- Very complex project: 20 testers (XL)
Depending on your UX maturity and means, you might need more or less categories. We however advise to have at least 3 sizes : S, M and L.
The advantage of this technique is that once they are created, defining the project’s complexity will tell you how many testers you need.
Base your complexity assessment on the following elements:
- project’s stage: creation, nth iteration, enhancement
- the team’s familiarity with the subject
- project’s criticality
- the type and number of research target
- time and resources available
This framework invites stakeholders to take part in the definition of categories and the complexity of each project collectively, trying to reach consensus as much as possible.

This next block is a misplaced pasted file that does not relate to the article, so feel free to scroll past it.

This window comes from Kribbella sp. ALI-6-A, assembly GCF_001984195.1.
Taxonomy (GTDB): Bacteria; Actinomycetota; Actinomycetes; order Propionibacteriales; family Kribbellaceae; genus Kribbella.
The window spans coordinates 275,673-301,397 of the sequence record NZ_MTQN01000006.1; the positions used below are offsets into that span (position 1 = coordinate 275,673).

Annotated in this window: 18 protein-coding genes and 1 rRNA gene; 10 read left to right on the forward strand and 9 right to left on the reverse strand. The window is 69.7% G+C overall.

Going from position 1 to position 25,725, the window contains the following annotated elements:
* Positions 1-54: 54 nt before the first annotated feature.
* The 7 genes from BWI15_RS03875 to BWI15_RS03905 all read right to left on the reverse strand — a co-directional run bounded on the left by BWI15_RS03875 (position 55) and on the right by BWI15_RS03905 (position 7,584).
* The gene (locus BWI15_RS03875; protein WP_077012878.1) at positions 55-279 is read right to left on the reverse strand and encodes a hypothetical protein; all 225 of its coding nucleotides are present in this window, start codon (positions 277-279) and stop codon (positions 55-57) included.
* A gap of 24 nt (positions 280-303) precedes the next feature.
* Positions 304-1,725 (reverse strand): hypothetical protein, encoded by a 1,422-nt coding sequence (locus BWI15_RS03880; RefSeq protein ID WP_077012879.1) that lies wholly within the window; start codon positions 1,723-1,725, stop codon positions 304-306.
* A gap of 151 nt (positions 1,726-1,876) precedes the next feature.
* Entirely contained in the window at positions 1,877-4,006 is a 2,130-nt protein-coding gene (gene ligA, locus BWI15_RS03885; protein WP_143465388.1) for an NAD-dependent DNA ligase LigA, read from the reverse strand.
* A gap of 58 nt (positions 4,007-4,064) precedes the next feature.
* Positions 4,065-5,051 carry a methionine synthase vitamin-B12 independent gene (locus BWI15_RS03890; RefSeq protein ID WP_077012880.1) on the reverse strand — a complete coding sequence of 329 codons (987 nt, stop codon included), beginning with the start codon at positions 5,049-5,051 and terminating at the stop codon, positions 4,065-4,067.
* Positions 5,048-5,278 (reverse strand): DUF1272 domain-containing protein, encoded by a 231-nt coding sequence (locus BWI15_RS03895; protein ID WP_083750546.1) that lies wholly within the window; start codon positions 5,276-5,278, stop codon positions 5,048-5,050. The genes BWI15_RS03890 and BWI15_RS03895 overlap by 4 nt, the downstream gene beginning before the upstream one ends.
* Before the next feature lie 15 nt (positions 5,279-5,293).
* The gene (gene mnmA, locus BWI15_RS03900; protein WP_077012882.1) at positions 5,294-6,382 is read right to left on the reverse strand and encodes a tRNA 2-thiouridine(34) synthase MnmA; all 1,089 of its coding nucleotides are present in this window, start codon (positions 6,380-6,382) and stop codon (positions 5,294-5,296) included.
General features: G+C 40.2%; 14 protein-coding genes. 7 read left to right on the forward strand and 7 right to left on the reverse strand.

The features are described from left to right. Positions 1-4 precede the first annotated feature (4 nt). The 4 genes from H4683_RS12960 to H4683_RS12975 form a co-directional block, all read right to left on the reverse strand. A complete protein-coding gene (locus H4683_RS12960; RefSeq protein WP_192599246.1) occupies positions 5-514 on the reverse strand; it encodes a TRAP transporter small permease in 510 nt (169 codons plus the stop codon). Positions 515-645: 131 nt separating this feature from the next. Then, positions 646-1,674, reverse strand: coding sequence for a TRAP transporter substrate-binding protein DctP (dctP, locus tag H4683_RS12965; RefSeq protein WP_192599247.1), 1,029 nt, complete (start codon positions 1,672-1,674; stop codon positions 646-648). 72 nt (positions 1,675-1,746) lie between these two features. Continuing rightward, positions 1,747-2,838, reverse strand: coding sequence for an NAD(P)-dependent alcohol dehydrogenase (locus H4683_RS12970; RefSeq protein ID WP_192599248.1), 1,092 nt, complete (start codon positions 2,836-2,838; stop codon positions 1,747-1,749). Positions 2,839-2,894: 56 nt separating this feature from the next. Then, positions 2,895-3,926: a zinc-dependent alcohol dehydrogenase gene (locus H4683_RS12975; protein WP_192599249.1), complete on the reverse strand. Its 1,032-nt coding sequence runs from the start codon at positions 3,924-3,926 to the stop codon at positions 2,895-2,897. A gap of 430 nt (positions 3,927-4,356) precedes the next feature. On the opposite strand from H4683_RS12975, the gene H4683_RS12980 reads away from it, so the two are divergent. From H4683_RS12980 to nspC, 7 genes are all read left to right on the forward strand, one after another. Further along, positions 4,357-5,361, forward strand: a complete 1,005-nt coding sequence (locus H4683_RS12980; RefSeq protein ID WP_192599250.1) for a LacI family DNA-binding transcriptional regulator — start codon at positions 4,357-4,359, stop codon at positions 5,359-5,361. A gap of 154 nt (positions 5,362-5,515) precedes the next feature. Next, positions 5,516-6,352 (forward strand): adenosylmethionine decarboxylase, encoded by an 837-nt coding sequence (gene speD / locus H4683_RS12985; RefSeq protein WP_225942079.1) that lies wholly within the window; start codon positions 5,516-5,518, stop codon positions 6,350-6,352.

If relevant to your project, you can assign other variables to the complexity levels in addition to testers required, for example: team members assigned to the project and print duration.
Here is an example of different complexity levels assigned to different variables:
When should you use the T-shirt sizing rule?
T-shirt sizing is the most versatile framework of the 3.
Small teams can start with 2 or 3 sizes and create a low level of complexity for their categorization.
Bigger, more organized teams with higher research rates and objectives can create as many sizes as they want which accounts for the variety of their projects specifications and complexity.
Time to test these frameworks
There is no unique answer to how many testers you need for your research because of the many factors at play. We hope these frameworks inspire your decision-making in defining a rythm and format to your research.
Keep in mind to stay agile and iterate on your research methods themselves. Remember that while T-shirt sizing is valid for all types of research, RITE and Nielsen 5 testers rule are designed for user testing.